Jarome Iginla’s name being called out on Oct. 7 during the player introductions of the Flames’ home opener would likely blow the architecturally suspect roof right off the Saddledome. It would be something out of a storybook.
Iginla’s second tour of duty with the Flames would start with a media frenzy press conference, in which he would talk about how great it is to be back, how much things have changed since he left and his excitement to chase that elusive Stanley Cup with a young, up and coming Flames team that he affectionately watched grow from afar (even if that’s a crock of ship we’ll all believe it and love it). Then will come the countless articles about Iginla’s fast approaching, guaranteed bounce-back year with the franchise he embodied for the better part of his career, his impeccable physical shape that will allow it and think pieces on his fit with Monahan and Gaudreau. Then, he’ll undoubtedly place near the top in fitness testing, and probably even have a big preseason game to top things off.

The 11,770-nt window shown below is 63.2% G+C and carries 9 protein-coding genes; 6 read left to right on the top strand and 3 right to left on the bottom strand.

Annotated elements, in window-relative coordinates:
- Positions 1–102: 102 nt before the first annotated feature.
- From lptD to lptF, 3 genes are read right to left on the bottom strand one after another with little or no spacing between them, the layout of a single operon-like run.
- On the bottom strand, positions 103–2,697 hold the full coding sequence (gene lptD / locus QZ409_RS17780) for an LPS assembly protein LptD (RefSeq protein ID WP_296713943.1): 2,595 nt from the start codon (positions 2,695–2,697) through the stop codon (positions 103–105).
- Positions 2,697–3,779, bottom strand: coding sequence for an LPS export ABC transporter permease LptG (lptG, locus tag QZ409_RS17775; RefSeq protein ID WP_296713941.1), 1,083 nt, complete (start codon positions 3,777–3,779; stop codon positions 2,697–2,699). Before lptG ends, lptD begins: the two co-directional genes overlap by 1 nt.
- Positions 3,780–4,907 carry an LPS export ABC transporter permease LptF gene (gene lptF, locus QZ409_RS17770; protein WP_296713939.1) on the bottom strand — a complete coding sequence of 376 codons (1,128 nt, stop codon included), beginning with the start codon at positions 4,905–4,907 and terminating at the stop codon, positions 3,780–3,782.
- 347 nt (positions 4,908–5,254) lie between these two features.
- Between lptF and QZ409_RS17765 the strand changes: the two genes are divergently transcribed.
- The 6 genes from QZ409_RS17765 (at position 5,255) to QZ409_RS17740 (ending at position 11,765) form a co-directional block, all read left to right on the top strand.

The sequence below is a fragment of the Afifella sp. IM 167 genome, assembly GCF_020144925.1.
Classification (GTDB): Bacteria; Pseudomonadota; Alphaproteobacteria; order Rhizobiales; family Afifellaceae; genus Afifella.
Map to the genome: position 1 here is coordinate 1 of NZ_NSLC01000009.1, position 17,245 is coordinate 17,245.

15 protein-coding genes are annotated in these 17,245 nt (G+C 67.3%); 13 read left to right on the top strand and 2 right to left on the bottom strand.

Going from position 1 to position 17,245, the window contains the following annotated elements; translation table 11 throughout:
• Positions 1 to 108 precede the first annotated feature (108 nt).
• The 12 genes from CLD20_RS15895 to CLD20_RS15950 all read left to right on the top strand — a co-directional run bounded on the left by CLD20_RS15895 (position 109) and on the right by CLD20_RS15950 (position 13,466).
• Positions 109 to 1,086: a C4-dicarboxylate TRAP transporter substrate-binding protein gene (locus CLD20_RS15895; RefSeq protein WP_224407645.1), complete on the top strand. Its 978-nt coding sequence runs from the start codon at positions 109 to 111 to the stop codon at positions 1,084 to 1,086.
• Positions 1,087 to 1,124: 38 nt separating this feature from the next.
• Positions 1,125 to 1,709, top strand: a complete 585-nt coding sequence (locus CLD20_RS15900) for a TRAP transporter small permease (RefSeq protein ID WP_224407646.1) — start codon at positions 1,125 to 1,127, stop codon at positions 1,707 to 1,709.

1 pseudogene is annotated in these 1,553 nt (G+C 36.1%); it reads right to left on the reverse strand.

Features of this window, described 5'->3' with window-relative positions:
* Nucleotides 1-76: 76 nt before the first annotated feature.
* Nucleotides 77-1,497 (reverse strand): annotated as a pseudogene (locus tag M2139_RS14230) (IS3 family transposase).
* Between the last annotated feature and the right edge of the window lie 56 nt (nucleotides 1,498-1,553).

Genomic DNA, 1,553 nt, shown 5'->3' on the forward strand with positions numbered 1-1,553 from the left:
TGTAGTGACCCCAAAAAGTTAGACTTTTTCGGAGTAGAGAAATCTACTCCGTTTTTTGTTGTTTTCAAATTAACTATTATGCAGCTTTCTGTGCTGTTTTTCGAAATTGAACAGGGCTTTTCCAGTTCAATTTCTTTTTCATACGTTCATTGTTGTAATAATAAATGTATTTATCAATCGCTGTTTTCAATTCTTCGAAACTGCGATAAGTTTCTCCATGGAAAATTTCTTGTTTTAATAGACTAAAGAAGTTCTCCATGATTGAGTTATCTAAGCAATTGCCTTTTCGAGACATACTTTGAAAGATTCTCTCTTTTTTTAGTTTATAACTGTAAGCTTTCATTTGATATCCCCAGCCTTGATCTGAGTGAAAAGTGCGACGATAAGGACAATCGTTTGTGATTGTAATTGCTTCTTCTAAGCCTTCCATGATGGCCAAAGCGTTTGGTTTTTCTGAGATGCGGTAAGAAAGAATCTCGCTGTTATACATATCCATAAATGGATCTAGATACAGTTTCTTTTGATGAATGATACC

The frenzy will be near deafening when the Flames open the regular season on Oct. 5 in Edmonton.
Unfortunately, all evidence points towards the positivity going straight off a cliff – alongside his play – immediately after. Everything about Iginla’s recent results and the fact he is 40 years old point to him likely not even being an NHLer next year.
Since signing with the Bruins and then the Avalanche after his trade from the Flames, Iginla’s counting stats have steadily declined. The numbers below are, of course, GP – G – A – P:
His underlying statistics paint an even grimmer picture, showing the drastic decline of a once superstar.
Since we here at FN love graphs, here’s essentially how Iginla’s on-ice impact has gone since departing Calgary.